Perimeters, Bisections, and Centers

This activity is an introduction to taped floor dance, which comes from blind dance tradition, and introduces the idea of using a taped cross on the floor as a way of keeping track of orientation and direction.

Perimeters, Bisections, and Centers

Perimeters, Bisections, and Centers

Contributed by Krishna Washburn

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This activity is an introduction to taped floor dance, which comes from blind dance tradition, and introduces the idea of using a taped cross on the floor as a way of keeping track of orientation and direction.


  • Each student has a tape cross of their own on the floor. Each of the two strips of tape should be roughly the length of the student’s own leg, and the strips should cross in the center to make four right angles. 
  • Introduce the following concepts to students one at a time:
    • Perimeter: Using the four far points of the tape cross, each student will determine the widest possible perimeter for movement for the day, tracing, taking note of physical markers, objects, textures, sources of sound, and perhaps choosing to use and remember the maximum performance space, or selecting a more specific perimeter.
    • Bisection: Using the two strips of tape themselves, and the implied diagonals created by the tape, the students will use touch and movement to split the performance space across horizontal, vertical, and the two diagonals, tracing them multiple times in multiple ways.
    • Centering: Finding, through this travel, that place which feels like the center, rotating there, conceiving of those pathways traveled to find this center of the compass.
  • Conversation: After each one of these three concepts are introduced, invite students to describe what movements they did, what parts of the body they used, and what they noticed about their exploration of the tape cross.

Transition Into Activity

Ask students to think about how they remember directions in space when they move. Do they use sight, words, physical sensations? Tell them that in blind dance tradition, dance students use a taped floor to create a sense of direction and orientation. Student groups with more time can make their own tape crosses on the floor; student groups with less time might be asked to find a tape cross on the floor to claim as their own, one per student.

Transition Out of Activity

Tell students that the taped floor is a replacement tool to use instead of a mirror to keep track of direction. Have students consider what makes the taped floor and mirror similar, and what makes them different as learning tools.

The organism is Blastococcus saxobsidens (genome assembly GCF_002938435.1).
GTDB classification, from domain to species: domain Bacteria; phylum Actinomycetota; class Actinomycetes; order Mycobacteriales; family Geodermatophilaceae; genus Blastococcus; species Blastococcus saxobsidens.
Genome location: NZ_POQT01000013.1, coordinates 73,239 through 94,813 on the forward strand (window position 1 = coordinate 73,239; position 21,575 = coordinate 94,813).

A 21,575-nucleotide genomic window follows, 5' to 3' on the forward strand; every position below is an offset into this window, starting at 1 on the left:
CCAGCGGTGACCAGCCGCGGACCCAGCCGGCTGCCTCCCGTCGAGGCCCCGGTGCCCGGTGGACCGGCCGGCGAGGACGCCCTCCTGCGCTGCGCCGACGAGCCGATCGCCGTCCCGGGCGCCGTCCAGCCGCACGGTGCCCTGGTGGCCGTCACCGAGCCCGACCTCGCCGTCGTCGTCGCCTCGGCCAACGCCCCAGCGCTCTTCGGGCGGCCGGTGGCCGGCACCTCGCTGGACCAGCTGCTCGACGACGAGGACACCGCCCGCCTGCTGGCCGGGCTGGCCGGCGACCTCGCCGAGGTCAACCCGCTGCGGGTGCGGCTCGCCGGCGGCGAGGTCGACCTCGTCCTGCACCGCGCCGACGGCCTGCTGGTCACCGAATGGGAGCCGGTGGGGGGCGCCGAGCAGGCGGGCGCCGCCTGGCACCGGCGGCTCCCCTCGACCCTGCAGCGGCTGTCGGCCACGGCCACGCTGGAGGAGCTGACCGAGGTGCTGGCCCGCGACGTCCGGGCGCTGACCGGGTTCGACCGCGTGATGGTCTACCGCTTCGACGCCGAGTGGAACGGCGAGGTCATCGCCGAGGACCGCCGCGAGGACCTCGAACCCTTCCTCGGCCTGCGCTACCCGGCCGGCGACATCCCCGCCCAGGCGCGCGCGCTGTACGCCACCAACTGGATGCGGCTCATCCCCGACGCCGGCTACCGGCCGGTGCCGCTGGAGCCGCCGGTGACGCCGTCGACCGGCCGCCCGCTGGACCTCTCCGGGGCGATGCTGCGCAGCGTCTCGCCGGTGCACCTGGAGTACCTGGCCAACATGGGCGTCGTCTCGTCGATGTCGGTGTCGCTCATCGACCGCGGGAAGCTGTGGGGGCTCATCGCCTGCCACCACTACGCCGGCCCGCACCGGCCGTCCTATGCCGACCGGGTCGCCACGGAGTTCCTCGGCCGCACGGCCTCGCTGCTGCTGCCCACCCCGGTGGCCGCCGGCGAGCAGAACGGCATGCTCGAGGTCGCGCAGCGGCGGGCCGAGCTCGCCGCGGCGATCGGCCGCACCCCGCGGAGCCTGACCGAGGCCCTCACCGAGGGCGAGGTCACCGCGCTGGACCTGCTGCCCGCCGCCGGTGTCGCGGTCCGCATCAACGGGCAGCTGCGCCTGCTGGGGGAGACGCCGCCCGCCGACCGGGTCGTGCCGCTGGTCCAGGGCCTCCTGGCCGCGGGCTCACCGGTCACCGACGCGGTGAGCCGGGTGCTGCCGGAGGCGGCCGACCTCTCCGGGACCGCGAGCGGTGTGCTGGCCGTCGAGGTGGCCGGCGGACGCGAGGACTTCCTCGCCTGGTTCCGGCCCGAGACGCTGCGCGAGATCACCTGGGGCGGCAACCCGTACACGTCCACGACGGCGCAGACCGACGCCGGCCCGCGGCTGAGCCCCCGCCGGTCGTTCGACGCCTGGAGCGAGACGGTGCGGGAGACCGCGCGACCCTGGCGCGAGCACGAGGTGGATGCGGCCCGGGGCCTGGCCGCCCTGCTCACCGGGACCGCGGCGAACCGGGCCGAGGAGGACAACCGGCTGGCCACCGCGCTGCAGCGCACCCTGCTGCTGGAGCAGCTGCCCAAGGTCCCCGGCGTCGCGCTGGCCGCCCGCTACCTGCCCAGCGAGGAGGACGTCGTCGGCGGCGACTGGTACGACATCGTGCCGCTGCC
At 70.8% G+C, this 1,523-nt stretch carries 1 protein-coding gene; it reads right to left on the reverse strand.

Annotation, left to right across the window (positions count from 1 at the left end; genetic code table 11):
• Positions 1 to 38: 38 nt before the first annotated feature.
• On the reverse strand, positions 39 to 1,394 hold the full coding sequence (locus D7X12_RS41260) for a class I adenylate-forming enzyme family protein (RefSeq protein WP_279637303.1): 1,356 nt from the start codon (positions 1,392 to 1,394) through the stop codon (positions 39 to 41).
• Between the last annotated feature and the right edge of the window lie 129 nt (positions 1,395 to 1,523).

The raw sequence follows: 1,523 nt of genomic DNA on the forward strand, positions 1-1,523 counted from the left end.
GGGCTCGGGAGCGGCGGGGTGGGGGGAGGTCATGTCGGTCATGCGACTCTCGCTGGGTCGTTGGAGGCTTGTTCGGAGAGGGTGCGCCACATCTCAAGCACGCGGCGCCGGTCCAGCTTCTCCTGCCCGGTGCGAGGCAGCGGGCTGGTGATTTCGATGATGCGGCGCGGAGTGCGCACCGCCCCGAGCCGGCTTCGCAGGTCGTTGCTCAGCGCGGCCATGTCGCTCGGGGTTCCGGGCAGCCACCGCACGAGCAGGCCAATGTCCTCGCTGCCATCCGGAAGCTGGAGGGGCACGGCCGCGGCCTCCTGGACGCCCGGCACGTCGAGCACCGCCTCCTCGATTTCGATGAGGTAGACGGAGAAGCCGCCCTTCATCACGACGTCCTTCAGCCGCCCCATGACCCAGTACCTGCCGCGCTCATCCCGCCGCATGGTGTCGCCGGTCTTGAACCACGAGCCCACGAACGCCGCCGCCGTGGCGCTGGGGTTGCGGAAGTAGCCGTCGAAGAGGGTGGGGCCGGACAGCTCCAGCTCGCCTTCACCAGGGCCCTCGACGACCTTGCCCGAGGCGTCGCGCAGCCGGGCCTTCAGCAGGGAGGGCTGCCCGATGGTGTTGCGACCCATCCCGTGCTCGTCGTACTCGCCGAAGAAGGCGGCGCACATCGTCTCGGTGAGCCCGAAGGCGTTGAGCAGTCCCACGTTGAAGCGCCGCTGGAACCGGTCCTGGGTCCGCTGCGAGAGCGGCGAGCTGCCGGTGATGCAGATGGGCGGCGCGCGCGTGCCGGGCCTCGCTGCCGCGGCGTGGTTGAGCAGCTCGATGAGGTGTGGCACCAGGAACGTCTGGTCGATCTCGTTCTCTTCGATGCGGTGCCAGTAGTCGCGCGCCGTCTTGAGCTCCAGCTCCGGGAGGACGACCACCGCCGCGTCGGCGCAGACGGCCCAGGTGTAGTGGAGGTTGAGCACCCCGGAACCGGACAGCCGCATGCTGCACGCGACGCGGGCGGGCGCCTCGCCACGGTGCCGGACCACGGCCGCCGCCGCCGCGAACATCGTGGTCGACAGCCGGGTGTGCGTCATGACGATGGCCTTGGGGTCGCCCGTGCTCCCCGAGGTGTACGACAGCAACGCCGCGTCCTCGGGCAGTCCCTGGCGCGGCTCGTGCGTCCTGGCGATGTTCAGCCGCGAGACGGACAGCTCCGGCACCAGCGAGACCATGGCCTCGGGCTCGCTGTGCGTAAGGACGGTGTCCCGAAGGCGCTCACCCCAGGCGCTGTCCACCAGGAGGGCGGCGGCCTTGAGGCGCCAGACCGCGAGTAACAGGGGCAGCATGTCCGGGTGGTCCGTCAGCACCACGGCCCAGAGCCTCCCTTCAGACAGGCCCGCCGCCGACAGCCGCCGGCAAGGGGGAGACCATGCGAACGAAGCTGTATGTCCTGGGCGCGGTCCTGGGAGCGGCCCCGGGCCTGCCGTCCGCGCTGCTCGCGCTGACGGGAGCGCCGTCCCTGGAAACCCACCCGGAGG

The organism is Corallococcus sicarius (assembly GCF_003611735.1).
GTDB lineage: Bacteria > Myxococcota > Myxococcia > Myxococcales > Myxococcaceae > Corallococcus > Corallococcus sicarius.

Classroom Arrangement

The movement space should be clear, and there should be a tape cross on the floor for each student. 


Non-marking gaffer tape in a bright color is preferred for this activity in either a 1 inch or 1.5 inch width. Orange is the best color for most floors, whether a dark or a light color. A source for music during each of the three directional explorations can be helpful for maintaining student focus. If desired, students can record their observations in written form on paper or digitally, or verbally with a recording tool or a voice recording application.

Supports/Adaptive Materials/Tools

  • This lesson was designed for the educational needs of blind and visually impaired students. If using a pre-taped floor, students should feel free to use their canes or feet or fingers to select a tape cross. 
  • For students who use mobility devices like wheelchairs, walkers, or crutches, they should be encouraged to think about how their wheels or other devices make contact with the tape, how they perceive it, and what it feels like in their bodies. 
  • Students can explore direction from any physical position: standing, sitting, lying down, crawling, walking, rolling, anything that works for their bodies. 

Possible Roles for Classroom Professionals

  • Model movement, and speaking while in movement, while exploring perimeters, bisections, and centering. 
  • Give further verbal clarification for students who need more explanation, or students who feel like they need permission to take these simple tasks in more creative, out-of-the-box directions.

Adjustments for Remote Instruction

This lesson plan was originally developed as a remote lesson. Each student has their own tape cross on their own floor, wherever they happen to be. This lesson is great for remote learning, because each person’s floor might have unique characteristics that they can describe when sharing with the other students. 

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15-30 mins